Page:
As I mentioned in my last post, I had a major media event covering the closure of Camp Bucca in Southern Iraq on Wednesday. The very next day, the major events continued as I invited bureau chiefs from some major western media outlets to visit Camp Cropper here in Baghdad.
These events resulted in a large number of stories written about Task Force 134, which handles detention operations in Iraq.
Because of the organizations we invited, we managed to get some huge publicity. Perhaps you read one of these stories?
- US military closes largest detention camp in Iraq (AP)
- The US military’s detention facilities in Iraq (AP)
- US military shuts largest detainee camp in Iraq (Reuters)
- US closes its largest Iraq jail in the heat of the night (AFP)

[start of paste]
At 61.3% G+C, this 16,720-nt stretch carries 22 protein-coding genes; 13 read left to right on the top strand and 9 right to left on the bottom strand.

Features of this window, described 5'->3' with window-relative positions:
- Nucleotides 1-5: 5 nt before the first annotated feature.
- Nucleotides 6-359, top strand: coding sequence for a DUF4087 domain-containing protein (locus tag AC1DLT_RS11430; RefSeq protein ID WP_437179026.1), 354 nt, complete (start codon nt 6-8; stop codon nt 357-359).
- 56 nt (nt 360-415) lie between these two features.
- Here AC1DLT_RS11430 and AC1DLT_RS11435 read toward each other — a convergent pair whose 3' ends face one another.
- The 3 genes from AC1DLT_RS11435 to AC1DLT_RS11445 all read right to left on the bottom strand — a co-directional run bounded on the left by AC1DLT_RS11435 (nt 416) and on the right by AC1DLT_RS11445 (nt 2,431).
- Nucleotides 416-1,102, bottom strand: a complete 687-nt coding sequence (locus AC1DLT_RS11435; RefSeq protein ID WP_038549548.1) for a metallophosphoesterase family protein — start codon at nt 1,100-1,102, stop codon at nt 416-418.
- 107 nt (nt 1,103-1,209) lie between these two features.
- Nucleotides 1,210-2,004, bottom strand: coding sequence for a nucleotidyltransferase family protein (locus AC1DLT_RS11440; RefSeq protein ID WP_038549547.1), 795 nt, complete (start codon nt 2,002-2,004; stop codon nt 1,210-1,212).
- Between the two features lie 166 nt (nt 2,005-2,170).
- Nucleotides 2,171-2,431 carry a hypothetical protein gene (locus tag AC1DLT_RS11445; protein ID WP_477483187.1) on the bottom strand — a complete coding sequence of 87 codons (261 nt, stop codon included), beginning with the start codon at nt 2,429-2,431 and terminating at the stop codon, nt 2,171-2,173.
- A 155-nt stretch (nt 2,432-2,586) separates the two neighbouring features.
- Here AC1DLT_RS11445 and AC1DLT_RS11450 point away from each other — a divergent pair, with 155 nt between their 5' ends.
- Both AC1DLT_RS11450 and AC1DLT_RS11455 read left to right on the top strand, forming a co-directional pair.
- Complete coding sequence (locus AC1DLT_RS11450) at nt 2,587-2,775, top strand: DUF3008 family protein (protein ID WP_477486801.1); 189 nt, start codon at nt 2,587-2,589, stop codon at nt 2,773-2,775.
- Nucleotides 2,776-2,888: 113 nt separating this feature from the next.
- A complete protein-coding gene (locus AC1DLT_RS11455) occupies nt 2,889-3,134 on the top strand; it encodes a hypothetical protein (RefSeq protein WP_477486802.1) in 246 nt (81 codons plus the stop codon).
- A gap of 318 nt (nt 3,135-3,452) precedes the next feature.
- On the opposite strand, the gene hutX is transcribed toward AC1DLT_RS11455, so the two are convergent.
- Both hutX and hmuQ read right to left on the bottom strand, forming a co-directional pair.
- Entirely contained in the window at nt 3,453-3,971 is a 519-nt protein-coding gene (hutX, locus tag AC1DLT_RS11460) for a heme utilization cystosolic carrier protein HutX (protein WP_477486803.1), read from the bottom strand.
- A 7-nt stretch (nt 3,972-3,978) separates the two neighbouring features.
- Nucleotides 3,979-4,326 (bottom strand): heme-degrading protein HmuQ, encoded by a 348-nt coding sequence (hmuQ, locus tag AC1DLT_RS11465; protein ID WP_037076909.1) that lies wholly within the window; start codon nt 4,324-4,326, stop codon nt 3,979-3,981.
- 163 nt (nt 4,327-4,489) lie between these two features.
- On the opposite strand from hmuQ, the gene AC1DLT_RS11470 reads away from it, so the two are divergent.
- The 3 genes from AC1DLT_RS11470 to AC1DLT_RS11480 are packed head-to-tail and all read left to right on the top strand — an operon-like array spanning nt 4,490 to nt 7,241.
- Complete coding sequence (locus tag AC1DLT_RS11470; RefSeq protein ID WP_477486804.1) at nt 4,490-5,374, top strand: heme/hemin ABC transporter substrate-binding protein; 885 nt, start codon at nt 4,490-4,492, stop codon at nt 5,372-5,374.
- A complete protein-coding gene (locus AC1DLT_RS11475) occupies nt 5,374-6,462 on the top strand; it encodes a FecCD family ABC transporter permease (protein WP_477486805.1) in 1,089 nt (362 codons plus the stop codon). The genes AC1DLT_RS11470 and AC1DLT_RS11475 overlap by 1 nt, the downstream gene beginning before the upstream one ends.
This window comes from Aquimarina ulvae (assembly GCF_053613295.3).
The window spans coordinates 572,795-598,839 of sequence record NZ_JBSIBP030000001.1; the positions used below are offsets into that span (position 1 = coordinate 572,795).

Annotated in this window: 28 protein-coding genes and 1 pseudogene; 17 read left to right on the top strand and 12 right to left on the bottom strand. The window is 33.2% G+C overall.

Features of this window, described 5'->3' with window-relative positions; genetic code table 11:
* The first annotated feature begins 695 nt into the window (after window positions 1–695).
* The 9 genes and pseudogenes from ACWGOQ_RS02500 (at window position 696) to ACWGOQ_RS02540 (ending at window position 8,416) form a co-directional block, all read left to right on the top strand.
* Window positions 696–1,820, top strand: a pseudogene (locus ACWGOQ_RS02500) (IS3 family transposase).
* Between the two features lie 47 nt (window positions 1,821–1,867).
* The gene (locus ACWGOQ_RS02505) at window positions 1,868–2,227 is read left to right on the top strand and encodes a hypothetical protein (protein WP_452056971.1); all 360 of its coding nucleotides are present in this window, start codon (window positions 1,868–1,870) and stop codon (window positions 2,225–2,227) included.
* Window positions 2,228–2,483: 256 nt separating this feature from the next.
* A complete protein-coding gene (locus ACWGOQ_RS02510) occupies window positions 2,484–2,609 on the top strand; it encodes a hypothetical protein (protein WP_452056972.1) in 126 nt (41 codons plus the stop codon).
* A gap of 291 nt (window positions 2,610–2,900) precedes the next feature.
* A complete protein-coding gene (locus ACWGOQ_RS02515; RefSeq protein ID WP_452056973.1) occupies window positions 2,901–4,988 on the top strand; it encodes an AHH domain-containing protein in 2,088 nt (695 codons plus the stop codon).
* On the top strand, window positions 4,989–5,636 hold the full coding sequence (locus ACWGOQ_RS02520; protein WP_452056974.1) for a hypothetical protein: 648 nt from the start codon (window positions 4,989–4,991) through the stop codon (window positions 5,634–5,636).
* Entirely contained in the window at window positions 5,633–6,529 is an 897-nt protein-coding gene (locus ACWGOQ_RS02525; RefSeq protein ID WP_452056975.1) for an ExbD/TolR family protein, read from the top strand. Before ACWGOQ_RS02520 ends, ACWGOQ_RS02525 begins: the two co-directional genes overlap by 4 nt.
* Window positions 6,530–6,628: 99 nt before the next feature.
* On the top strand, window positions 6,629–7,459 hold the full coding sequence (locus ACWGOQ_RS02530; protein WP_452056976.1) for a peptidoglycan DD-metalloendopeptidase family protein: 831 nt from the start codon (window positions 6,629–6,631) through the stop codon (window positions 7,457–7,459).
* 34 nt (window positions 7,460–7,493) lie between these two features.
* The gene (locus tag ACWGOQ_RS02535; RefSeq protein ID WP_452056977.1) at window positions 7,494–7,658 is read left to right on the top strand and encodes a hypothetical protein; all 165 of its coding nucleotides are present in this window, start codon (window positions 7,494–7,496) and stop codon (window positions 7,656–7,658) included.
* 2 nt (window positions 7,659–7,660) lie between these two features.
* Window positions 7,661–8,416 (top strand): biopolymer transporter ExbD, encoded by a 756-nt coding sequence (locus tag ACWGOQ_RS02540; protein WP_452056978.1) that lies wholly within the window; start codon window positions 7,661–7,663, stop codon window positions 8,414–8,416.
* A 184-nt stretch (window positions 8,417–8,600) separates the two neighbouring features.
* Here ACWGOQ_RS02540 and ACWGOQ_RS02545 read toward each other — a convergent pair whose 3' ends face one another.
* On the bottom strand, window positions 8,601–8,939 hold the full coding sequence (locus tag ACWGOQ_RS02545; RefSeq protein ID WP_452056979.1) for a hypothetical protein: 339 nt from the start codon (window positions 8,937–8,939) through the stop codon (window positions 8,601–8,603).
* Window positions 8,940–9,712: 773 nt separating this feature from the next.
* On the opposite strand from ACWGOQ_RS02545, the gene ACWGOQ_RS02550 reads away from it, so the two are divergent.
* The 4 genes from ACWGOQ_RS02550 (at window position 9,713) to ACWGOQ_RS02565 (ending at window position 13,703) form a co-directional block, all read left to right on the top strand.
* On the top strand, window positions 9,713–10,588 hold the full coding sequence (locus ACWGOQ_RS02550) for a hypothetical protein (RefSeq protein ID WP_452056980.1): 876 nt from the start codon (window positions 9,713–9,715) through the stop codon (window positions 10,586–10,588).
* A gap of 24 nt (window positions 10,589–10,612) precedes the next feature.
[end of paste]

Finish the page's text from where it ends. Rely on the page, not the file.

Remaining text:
- US military closes detention camp in Iraq (CNN)
- Camp Bucca detention facility closes (UPI)
- US military shuts key jail in Iraq (Al-Jazeera)
- US military training Iraqi prison guards (AP)
- U.S. to End Iraqi Detainee Operations by August 2010 (WSJ)
Kudos goes to the Associated Press, who sent a young reporter to cover this story, and managed to milk two different articles and a “sidebar” out of it. Funny thing is, this guy is only in Baghdad because a bunch of other folks are out of town.
The best part about the Editor’s Lunch on Thursday at Camp Cropper in Baghdad was meeting Jane Arraf. She used to be the Baghdad bureau chief for CNN starting in the late ’90s. Baghdad Bob eventually kicked her out, and she went off to other things. Now she works for Christian Science Monitor. However, we did have a great discussion about our former employer… CNN… and all the craziness that went along with the job.